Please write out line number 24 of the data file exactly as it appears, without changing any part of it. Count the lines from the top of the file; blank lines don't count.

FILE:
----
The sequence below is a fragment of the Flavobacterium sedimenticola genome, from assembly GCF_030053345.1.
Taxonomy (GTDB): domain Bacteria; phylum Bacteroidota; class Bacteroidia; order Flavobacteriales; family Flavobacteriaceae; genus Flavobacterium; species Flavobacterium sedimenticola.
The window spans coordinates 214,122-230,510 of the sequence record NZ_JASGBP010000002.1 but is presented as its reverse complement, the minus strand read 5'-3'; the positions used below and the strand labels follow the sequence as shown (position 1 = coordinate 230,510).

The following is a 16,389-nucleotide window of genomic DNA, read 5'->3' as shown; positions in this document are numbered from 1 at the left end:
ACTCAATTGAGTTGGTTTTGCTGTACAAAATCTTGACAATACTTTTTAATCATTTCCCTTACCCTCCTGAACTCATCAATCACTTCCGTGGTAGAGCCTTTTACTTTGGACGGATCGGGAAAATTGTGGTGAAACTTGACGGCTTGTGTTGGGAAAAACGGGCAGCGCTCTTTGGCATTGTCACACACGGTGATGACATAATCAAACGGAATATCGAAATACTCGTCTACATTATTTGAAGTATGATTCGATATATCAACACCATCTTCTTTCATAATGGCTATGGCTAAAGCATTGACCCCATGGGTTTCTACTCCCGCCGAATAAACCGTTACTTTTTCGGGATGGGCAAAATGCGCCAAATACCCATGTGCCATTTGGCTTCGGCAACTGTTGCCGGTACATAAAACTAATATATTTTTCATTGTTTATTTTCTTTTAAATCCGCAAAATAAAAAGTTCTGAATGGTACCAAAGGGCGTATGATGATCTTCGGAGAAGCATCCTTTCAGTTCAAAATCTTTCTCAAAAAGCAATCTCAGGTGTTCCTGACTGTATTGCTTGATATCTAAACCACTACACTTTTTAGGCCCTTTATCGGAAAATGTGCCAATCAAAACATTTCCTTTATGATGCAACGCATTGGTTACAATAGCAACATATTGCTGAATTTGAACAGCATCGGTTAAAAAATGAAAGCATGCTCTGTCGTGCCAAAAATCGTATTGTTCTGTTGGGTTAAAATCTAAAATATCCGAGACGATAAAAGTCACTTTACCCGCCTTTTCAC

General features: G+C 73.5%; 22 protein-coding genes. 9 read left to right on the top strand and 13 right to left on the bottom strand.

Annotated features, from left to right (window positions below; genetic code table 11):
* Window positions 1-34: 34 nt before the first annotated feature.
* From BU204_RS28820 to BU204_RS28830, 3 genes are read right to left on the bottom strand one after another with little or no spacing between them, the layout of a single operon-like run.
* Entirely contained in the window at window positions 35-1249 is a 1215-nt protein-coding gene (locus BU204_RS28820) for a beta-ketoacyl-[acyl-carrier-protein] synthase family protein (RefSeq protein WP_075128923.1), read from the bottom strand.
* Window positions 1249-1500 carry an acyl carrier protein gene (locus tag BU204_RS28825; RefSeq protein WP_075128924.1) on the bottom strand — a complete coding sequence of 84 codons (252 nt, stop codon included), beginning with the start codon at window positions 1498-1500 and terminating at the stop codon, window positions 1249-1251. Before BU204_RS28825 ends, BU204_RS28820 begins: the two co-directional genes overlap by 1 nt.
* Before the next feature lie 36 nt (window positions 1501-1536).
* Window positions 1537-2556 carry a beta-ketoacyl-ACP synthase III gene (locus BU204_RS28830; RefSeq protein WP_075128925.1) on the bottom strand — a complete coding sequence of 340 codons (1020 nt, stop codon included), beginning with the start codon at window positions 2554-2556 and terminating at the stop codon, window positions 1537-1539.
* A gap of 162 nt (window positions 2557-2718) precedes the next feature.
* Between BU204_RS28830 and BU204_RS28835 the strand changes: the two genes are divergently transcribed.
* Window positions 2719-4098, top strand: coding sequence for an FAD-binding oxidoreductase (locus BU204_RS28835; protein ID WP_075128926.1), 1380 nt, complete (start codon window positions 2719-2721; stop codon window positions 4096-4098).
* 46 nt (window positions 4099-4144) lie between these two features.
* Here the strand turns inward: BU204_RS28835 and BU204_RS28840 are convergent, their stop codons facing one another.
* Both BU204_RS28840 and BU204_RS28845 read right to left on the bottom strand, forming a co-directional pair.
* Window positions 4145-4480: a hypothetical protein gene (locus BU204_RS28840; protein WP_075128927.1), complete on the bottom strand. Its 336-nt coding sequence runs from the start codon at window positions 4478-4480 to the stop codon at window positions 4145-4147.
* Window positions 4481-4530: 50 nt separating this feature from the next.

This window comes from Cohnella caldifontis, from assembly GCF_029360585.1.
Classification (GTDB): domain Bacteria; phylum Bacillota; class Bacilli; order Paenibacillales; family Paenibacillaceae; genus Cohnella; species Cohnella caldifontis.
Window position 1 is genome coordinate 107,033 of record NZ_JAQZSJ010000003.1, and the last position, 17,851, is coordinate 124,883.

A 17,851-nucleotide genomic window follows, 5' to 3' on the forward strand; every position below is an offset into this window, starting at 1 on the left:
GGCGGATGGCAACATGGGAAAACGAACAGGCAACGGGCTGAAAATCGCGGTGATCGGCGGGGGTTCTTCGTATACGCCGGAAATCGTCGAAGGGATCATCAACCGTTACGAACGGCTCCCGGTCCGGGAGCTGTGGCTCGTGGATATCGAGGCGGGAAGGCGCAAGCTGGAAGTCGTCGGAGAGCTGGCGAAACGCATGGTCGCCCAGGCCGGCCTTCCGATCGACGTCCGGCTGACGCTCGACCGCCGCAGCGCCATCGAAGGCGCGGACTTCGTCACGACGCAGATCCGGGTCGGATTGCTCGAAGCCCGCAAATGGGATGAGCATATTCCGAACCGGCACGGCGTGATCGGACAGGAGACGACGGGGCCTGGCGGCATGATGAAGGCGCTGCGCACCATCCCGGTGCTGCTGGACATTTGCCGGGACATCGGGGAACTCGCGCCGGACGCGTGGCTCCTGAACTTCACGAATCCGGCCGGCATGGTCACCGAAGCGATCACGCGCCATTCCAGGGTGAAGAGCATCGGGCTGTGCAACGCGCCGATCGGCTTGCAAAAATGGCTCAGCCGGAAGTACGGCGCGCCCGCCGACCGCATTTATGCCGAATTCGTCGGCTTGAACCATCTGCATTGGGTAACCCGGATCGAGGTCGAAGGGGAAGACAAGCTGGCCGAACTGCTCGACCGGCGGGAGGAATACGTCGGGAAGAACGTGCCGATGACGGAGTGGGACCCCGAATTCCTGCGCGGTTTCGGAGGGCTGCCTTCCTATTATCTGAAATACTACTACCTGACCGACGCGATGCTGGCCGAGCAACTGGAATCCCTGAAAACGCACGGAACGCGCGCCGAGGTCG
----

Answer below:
Window position 1 is genome coordinate 107,033 of record NZ_JAQZSJ010000003.1, and the last position, 17,851, is coordinate 124,883.